Spontaneous intratumoral hemorrhage is predominantly a feature of high-grade tumors and metastasis, more so in children. Low-grade gliomas with such presentation are only occasionally seen and represent <1% of hemorrhagic brain tumors.[9] The etiology underlying the bleed in low-grade neoplasms is less understood. Sporadically, PMA and PA can present in such manner.[7],[10] In recent times, studies have attempted to identify the abnormal vasculature that predisposes to hemorrhage in these low-grade neoplasms.[9],[10] They have noted thick-walled densely hyalinized vessels, glomeruloid endothelial hyperplasia, and thin-walled ectatic vessels in such cases. Local metabolic factors are also suggested, evidenced by microcalcifications in about 25% of PA.[9] Degenerative vascular changes in the form of sclerosed thick-walled and ectatic thin-walled vessels may also contribute to hemorrhage.[10] The other possible factors implicated are endothelial proliferation from the associated oligodendroglial component in PA which has a tendency to bleed, rupture of encased aneurysms, dysplastic capillary beds, amyloid angiopathy, and increased vascular endothelial growth factor expression.[9],[10]

The index case reported is an adult with PMA bleed located in the temporal periventricular area. The presentation has certain unique features. It differs from its usual occurrence in the chiasmatic/hypothalamic area in the pediatric age group. An additional noticeable feature was the associated hemorrhage (both intratumoral and intraventricular) that was evident on preoperative imaging. Previously, Gottfried et al. reported the first case of PMA in temporal lobe that presented with bleed.[7] However, the histopathology in their case was mixed, with predominant features of PMA and a small focus of PA. It was unclear whether the PA component had caused the tumoral bleed. In our patient, the histopathology was only that of PMA.

To date, eight cases of PMA with spontaneous hemorrhage have been described.[3],[4],[5],[6],[7] Noticeably, the majority (75%) were seen in their typical location except for two patients who had tumors outside the suprasellar region (one each in posterior fossa and temporal lobe). The relevant literature is summarized in [Table 1]. PMA, as compared to PA, is more likely to display intratumoral bleed. It has been reported in up to 12%–25% of pilomyxoid tumors, whereas PA showed hemorrhage in nearly 8%.[4] Steadily, there has been increased recognition of incidence of hemorrhage in these low-grade tumors (PMA and PA).[3],[4],[5],[6],[7],[10] Hence, it is worthwhile to consider them in the differential diagnosis of intracranial tumors presenting with bleed.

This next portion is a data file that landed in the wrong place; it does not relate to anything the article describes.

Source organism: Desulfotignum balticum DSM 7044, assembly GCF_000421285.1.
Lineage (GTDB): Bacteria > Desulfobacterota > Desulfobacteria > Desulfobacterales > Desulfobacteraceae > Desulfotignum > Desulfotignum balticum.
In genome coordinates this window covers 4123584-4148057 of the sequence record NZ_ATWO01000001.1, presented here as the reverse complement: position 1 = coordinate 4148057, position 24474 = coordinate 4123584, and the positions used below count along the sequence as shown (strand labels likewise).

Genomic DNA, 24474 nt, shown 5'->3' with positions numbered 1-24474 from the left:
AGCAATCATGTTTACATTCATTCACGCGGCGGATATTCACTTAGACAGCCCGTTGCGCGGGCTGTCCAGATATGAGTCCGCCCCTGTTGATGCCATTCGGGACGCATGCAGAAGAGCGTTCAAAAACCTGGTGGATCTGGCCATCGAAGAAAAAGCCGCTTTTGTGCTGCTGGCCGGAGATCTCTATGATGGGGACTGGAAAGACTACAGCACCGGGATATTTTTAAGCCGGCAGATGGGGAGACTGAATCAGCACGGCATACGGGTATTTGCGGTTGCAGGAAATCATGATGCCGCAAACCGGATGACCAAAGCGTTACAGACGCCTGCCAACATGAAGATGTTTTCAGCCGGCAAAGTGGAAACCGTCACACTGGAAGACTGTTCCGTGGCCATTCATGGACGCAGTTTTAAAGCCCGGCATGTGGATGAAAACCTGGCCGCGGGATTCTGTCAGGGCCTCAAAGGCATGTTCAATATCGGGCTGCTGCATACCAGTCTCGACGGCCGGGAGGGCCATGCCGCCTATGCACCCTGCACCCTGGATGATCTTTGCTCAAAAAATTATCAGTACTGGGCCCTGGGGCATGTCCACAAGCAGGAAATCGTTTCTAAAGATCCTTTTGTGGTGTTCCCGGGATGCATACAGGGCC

Table 1: Reported cases of pilomyxoid astrocytoma with hemorrhage

Click here to view

The correct identification and differentiating PMA from PA on imaging as well as histology reflect on its outcome.[1],[2] A suspicion of PMA on preoperative radiology may help in appropriate prognostication of patients. In a follow-up that compared outcomes of PMA with PA, the former showed higher rate of local recurrence (76% vs. 50%).[1] The progression-free survival (mean 26 vs. 147 months) and the overall survival rate were also less compared with that of PA (mean 63 vs. 213 months).

Management of PMA remains controversial and varies with the location.[1],[2] Surgical resection is the primary treatment modality; however, its occurrence often in the hypothalamic/chiasmatic region precludes complete excision. In the posterior fossa, total excision could be achieved. Adjuvant chemotherapy and radiotherapy are offered in tumor recurrence, partially resected symptomatic cases, and those that progress on follow-up imaging.[1],[2]